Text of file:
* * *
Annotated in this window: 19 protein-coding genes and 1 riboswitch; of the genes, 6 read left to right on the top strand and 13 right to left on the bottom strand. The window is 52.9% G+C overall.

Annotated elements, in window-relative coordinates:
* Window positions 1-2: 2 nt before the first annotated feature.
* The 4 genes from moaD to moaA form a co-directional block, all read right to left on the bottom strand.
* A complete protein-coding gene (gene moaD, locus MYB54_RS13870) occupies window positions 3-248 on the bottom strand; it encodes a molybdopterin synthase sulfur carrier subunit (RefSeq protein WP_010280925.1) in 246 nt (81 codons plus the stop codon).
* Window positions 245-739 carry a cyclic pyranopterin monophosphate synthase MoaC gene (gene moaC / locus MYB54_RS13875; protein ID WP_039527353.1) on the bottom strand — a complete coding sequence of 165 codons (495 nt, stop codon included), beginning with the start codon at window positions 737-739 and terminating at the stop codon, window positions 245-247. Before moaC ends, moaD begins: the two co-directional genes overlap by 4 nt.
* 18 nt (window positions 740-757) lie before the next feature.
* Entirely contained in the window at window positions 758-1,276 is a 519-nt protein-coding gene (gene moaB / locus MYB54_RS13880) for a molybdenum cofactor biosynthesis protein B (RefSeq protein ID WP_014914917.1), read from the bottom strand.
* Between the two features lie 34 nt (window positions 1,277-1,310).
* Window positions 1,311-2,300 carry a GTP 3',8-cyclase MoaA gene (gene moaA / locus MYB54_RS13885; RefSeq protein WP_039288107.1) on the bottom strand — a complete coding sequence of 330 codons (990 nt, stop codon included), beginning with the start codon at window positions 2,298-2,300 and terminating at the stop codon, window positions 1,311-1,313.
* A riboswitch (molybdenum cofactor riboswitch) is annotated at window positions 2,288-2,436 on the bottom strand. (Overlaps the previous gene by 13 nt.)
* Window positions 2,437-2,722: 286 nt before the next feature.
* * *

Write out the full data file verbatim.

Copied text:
Annotated in this window: 19 protein-coding genes and 1 riboswitch; of the genes, 6 read left to right on the top strand and 13 right to left on the bottom strand. The window is 52.9% G+C overall.

Annotated elements, in window-relative coordinates:
* Window positions 1-2: 2 nt before the first annotated feature.
* The 4 genes from moaD to moaA form a co-directional block, all read right to left on the bottom strand.
* A complete protein-coding gene (gene moaD, locus MYB54_RS13870) occupies window positions 3-248 on the bottom strand; it encodes a molybdopterin synthase sulfur carrier subunit (RefSeq protein WP_010280925.1) in 246 nt (81 codons plus the stop codon).
* Window positions 245-739 carry a cyclic pyranopterin monophosphate synthase MoaC gene (gene moaC / locus MYB54_RS13875; protein ID WP_039527353.1) on the bottom strand — a complete coding sequence of 165 codons (495 nt, stop codon included), beginning with the start codon at window positions 737-739 and terminating at the stop codon, window positions 245-247. Before moaC ends, moaD begins: the two co-directional genes overlap by 4 nt.
* 18 nt (window positions 740-757) lie before the next feature.
* Entirely contained in the window at window positions 758-1,276 is a 519-nt protein-coding gene (gene moaB / locus MYB54_RS13880) for a molybdenum cofactor biosynthesis protein B (RefSeq protein ID WP_014914917.1), read from the bottom strand.
* Between the two features lie 34 nt (window positions 1,277-1,310).
* Window positions 1,311-2,300 carry a GTP 3',8-cyclase MoaA gene (gene moaA / locus MYB54_RS13885; RefSeq protein WP_039288107.1) on the bottom strand — a complete coding sequence of 330 codons (990 nt, stop codon included), beginning with the start codon at window positions 2,298-2,300 and terminating at the stop codon, window positions 1,311-1,313.
* A riboswitch (molybdenum cofactor riboswitch) is annotated at window positions 2,288-2,436 on the bottom strand. (Overlaps the previous gene by 13 nt.)
* Window positions 2,437-2,722: 286 nt before the next feature.